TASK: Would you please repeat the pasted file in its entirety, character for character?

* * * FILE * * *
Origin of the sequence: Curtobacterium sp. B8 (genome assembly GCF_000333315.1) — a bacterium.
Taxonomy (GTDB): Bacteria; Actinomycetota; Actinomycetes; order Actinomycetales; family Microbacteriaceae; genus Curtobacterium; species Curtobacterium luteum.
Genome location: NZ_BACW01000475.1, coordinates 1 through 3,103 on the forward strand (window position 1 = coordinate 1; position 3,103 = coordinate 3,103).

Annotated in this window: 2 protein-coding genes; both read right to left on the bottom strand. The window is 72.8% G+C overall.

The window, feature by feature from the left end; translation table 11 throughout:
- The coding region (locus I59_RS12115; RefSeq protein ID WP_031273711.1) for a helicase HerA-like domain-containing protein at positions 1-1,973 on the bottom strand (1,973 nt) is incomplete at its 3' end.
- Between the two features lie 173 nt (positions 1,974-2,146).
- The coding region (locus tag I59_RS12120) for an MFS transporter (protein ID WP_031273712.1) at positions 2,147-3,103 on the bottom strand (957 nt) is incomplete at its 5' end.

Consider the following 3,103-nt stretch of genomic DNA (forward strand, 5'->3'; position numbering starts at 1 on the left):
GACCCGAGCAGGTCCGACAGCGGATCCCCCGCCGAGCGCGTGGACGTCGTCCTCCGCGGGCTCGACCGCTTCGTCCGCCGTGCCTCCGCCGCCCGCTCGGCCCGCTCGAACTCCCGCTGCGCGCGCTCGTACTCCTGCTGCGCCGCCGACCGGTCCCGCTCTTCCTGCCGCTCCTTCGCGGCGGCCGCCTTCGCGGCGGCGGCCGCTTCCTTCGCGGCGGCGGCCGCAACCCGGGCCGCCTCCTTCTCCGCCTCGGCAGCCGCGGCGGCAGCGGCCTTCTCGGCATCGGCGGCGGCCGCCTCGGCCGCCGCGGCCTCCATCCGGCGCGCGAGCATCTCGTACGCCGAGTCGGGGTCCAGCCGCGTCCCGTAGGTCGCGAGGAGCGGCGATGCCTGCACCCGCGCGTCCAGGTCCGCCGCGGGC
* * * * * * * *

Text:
Origin of the sequence: Curtobacterium sp. B8 (genome assembly GCF_000333315.1) — a bacterium.
Taxonomy (GTDB): Bacteria; Actinomycetota; Actinomycetes; order Actinomycetales; family Microbacteriaceae; genus Curtobacterium; species Curtobacterium luteum.
Genome location: NZ_BACW01000475.1, coordinates 1 through 3,103 on the forward strand (window position 1 = coordinate 1; position 3,103 = coordinate 3,103).

Annotated in this window: 2 protein-coding genes; both read right to left on the bottom strand. The window is 72.8% G+C overall.

The window, feature by feature from the left end; translation table 11 throughout:
- The coding region (locus I59_RS12115; RefSeq protein ID WP_031273711.1) for a helicase HerA-like domain-containing protein at positions 1-1,973 on the bottom strand (1,973 nt) is incomplete at its 3' end.
- Between the two features lie 173 nt (positions 1,974-2,146).
- The coding region (locus tag I59_RS12120) for an MFS transporter (protein ID WP_031273712.1) at positions 2,147-3,103 on the bottom strand (957 nt) is incomplete at its 5' end.

Consider the following 3,103-nt stretch of genomic DNA (forward strand, 5'->3'; position numbering starts at 1 on the left):
GACCCGAGCAGGTCCGACAGCGGATCCCCCGCCGAGCGCGTGGACGTCGTCCTCCGCGGGCTCGACCGCTTCGTCCGCCGTGCCTCCGCCGCCCGCTCGGCCCGCTCGAACTCCCGCTGCGCGCGCTCGTACTCCTGCTGCGCCGCCGACCGGTCCCGCTCTTCCTGCCGCTCCTTCGCGGCGGCCGCCTTCGCGGCGGCGGCCGCTTCCTTCGCGGCGGCGGCCGCAACCCGGGCCGCCTCCTTCTCCGCCTCGGCAGCCGCGGCGGCAGCGGCCTTCTCGGCATCGGCGGCGGCCGCCTCGGCCGCCGCGGCCTCCATCCGGCGCGCGAGCATCTCGTACGCCGAGTCGGGGTCCAGCCGCGTCCCGTAGGTCGCGAGGAGCGGCGATGCCTGCACCCGCGCGTCCAGGTCCGCCGCGGGC